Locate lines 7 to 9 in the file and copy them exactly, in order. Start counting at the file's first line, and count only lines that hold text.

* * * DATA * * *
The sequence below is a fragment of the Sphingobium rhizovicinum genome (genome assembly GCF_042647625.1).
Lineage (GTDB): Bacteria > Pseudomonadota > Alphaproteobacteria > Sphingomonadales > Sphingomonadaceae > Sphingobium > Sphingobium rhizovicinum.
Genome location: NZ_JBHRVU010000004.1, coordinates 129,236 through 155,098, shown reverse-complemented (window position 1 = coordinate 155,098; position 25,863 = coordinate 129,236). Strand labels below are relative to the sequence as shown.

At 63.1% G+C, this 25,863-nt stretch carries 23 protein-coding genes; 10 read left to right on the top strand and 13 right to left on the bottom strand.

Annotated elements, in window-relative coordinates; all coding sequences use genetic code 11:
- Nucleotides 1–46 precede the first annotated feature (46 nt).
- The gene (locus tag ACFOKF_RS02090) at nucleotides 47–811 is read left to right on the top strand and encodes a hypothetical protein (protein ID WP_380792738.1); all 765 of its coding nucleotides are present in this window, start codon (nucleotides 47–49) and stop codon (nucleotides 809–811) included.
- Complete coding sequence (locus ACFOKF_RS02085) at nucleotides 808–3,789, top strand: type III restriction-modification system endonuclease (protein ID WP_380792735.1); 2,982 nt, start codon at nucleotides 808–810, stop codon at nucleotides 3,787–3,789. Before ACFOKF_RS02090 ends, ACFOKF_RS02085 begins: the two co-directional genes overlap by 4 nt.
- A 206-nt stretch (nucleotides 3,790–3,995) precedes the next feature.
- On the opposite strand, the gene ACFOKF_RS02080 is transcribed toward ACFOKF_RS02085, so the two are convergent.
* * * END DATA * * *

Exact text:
- The gene (locus tag ACFOKF_RS02090) at nucleotides 47–811 is read left to right on the top strand and encodes a hypothetical protein (protein ID WP_380792738.1); all 765 of its coding nucleotides are present in this window, start codon (nucleotides 47–49) and stop codon (nucleotides 809–811) included.
- Complete coding sequence (locus ACFOKF_RS02085) at nucleotides 808–3,789, top strand: type III restriction-modification system endonuclease (protein ID WP_380792735.1); 2,982 nt, start codon at nucleotides 808–810, stop codon at nucleotides 3,787–3,789. Before ACFOKF_RS02090 ends, ACFOKF_RS02085 begins: the two co-directional genes overlap by 4 nt.
- A 206-nt stretch (nucleotides 3,790–3,995) precedes the next feature.